Furthermore, Berlant holds that a basic element of intimate relations is the aspiration to experience a story together, to share a story.This common or shared narrative usually unfolds in circumstances of familiarity and comfort. Nevertheless, intimacy, like every other kind of social construction, is determined by norms, rules and fantasies. (cf. Berlant 2000, pp. 1-8)
Mindful of the many facets of intimacy, we concentrated above all on the points where theory and artistic practice intersect, that is, on questions relating to how intimate scenes can be created on the film set and how they can be reflected upon. How does one stage intimacy? Is an intimate atmosphere at the shooting location helpful? What knowledge gained from experience by filmmakers is important with respect to various forms of staging? What norms, rules and fantasies do filmmakers bring into play, and how? How does one go about reflecting on one’s artistic practice?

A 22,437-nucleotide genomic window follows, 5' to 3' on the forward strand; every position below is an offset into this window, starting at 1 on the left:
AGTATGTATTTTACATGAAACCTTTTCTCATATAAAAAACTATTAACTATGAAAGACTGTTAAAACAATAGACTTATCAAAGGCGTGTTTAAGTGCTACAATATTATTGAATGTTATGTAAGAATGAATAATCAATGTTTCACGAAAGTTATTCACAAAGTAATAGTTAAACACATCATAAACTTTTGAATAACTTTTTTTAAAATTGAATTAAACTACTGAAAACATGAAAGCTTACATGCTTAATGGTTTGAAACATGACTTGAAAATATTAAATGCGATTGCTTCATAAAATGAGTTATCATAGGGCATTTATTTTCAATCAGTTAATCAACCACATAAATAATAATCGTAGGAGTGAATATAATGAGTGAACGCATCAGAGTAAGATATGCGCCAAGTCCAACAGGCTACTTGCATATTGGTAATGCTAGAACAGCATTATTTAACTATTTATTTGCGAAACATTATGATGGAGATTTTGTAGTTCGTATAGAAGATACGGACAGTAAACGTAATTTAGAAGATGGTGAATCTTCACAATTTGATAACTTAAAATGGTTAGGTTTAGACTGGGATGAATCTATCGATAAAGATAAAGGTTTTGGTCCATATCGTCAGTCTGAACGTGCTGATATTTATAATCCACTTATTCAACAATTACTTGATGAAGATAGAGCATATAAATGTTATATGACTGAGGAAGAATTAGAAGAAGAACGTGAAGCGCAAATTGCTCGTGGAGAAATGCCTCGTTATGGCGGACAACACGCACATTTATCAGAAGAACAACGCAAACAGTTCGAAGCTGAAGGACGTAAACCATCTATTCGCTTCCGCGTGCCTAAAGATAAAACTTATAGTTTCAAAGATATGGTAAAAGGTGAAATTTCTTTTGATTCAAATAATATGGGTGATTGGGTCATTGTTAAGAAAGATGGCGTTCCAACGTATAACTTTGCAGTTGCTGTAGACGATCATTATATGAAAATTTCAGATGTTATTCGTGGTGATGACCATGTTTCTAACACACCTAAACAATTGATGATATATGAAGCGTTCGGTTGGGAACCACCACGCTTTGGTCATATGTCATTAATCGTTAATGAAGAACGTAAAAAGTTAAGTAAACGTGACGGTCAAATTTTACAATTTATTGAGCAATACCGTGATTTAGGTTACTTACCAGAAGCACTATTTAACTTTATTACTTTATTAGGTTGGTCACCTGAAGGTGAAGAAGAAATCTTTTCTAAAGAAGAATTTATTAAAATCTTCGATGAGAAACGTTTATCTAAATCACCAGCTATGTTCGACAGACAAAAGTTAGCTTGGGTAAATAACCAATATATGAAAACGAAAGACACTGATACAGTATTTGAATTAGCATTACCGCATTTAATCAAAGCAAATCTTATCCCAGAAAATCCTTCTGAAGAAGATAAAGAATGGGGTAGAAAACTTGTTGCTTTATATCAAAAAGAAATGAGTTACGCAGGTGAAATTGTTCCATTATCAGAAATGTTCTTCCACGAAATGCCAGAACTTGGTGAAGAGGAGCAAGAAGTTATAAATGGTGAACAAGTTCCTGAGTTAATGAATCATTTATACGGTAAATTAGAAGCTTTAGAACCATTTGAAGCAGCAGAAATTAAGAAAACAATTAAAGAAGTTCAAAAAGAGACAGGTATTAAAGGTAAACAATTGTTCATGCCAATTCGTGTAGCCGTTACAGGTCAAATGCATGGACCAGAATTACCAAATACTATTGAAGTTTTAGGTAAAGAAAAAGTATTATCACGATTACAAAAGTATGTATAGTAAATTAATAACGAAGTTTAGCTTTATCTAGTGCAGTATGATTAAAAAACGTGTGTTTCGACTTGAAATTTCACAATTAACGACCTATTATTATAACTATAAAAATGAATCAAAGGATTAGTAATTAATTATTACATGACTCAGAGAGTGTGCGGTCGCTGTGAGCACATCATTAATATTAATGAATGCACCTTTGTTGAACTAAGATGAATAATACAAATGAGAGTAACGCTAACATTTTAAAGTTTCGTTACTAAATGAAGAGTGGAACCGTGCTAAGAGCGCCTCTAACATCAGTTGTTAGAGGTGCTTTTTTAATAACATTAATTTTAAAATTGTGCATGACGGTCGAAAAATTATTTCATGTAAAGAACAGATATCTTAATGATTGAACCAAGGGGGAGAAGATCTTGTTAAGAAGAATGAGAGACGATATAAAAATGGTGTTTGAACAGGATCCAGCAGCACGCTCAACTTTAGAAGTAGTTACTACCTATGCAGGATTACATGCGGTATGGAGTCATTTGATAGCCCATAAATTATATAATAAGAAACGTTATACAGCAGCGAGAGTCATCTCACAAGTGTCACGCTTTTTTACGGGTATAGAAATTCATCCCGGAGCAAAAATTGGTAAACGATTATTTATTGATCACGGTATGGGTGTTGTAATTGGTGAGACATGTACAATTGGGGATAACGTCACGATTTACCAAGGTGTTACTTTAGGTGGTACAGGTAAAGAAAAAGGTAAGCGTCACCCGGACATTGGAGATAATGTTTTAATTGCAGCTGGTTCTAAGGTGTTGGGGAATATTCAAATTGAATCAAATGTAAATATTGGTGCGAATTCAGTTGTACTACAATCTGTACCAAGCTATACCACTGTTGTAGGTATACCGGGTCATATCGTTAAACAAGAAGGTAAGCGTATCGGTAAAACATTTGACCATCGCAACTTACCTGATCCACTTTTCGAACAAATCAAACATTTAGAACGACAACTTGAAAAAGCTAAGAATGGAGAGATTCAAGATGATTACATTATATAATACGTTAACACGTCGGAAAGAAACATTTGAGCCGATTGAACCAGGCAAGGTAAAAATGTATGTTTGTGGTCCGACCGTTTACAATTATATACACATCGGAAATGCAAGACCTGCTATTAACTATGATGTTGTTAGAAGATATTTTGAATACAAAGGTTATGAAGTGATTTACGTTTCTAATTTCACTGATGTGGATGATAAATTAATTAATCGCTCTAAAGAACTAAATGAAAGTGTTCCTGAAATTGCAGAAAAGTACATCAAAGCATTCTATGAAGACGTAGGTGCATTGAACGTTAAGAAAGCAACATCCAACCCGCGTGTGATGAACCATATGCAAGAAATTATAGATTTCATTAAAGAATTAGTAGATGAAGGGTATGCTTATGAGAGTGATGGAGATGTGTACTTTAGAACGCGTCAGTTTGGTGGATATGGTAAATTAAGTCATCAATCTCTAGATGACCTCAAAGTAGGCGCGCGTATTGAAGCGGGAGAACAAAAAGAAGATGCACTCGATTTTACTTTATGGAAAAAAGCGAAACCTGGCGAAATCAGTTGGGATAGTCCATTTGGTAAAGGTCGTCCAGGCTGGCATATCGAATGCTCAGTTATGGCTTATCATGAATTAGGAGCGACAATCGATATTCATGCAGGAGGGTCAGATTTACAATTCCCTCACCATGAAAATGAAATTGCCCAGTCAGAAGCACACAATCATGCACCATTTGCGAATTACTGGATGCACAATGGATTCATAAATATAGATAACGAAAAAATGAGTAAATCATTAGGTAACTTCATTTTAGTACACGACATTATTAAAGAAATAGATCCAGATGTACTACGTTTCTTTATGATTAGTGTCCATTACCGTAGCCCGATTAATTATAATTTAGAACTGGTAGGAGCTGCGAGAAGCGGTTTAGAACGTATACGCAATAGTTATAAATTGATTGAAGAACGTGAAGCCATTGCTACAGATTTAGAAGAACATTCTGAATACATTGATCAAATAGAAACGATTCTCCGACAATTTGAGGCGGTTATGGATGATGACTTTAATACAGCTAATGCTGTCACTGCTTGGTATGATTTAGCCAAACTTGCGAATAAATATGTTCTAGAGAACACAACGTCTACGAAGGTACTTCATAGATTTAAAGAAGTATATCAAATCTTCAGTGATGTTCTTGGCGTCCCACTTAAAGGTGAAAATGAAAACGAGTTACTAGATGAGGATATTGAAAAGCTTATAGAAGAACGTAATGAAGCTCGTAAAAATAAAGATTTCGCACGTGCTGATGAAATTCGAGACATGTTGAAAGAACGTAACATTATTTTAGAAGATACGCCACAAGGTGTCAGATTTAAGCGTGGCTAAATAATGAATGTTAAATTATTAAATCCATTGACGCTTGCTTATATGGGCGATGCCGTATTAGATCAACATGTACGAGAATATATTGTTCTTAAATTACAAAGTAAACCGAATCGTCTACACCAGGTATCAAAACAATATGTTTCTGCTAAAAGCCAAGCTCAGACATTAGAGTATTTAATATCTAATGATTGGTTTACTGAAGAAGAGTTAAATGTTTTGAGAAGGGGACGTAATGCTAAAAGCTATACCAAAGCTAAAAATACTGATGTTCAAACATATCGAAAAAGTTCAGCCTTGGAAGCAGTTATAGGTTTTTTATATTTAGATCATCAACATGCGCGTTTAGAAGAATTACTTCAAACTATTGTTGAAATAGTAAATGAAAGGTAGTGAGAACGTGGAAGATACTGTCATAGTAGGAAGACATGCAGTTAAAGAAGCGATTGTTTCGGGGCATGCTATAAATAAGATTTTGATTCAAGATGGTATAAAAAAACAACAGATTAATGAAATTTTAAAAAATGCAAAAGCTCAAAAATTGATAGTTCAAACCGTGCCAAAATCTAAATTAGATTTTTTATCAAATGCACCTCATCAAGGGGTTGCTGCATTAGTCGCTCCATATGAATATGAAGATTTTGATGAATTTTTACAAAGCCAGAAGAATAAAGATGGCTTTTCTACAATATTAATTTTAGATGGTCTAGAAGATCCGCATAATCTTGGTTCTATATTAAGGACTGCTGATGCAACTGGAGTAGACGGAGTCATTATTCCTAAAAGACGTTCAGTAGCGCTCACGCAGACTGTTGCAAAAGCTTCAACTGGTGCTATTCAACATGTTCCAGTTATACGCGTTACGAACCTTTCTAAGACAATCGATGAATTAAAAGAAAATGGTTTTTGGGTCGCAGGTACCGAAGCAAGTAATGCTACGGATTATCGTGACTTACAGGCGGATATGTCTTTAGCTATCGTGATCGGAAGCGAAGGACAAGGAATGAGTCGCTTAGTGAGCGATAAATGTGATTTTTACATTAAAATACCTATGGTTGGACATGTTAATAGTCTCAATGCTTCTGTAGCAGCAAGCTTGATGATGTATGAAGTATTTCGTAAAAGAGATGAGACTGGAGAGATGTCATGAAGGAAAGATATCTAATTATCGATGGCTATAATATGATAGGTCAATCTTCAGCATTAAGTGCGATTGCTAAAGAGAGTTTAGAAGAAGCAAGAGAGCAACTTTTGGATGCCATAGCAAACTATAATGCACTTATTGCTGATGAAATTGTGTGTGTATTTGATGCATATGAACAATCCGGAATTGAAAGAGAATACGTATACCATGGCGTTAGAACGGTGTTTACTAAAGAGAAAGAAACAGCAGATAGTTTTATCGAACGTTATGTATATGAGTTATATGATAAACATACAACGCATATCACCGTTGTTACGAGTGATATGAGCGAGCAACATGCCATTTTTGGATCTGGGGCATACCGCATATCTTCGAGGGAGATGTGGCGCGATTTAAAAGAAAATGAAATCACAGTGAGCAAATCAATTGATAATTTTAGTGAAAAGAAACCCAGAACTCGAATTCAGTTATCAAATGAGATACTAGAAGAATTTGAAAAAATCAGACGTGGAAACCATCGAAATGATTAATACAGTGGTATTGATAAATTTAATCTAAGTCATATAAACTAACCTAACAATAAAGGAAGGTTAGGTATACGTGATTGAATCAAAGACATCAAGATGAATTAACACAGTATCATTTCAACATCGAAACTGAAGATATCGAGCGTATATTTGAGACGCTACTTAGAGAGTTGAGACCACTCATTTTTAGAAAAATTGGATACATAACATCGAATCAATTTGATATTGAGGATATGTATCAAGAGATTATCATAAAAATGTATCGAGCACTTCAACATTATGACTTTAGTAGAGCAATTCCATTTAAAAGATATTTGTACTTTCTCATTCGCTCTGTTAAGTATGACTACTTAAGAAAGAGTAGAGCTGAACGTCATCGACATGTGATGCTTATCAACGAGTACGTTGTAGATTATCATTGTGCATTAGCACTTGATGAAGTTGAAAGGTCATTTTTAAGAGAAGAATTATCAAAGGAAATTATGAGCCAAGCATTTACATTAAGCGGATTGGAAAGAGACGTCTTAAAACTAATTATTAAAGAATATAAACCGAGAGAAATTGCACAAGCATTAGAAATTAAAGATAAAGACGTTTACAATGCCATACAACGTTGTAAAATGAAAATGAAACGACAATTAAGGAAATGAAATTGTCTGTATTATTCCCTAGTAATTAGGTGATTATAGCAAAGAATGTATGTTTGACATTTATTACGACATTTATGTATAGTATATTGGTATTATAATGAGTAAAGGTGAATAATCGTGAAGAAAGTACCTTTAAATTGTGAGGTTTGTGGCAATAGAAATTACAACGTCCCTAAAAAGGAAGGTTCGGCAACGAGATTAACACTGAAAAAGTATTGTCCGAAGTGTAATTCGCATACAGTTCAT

During our preparations, we took as a basic assumption that intimacy as dealt with in the media was in all cases staged. Accordingly, whether or not something in a film appears intimate is essentially an aesthetic question. If in one instance it is the fine sensitivity of an actress that is most important, in another instance the camera work or aspects of the lighting design are what make it possible to create intimacy and enable the viewers to experience it deeply. It was precisely this kind of acting and this kind of knowledge about specific artistic methods that we set out to investigate in greater detail.